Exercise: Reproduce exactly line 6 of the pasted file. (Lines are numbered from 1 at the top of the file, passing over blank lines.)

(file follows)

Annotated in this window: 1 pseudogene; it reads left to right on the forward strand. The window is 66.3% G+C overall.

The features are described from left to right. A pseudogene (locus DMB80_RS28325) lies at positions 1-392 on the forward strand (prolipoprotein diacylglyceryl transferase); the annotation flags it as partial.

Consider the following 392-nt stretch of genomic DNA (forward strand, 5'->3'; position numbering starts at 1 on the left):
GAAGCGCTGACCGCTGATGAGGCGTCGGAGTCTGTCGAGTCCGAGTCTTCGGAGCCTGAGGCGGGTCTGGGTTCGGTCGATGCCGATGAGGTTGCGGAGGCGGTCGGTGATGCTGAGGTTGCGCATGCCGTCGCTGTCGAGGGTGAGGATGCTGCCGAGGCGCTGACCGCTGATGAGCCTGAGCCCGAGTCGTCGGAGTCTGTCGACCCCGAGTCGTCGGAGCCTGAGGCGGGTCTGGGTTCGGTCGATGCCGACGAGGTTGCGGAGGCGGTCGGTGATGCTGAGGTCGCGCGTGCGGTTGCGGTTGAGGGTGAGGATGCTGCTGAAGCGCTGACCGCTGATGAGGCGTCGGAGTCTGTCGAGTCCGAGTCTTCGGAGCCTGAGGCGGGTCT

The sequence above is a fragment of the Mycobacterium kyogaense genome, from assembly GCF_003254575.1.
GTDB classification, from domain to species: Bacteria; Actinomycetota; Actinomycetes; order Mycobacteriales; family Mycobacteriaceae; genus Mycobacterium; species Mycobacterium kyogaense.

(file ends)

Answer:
GTDB classification, from domain to species: Bacteria; Actinomycetota; Actinomycetes; order Mycobacteriales; family Mycobacteriaceae; genus Mycobacterium; species Mycobacterium kyogaense.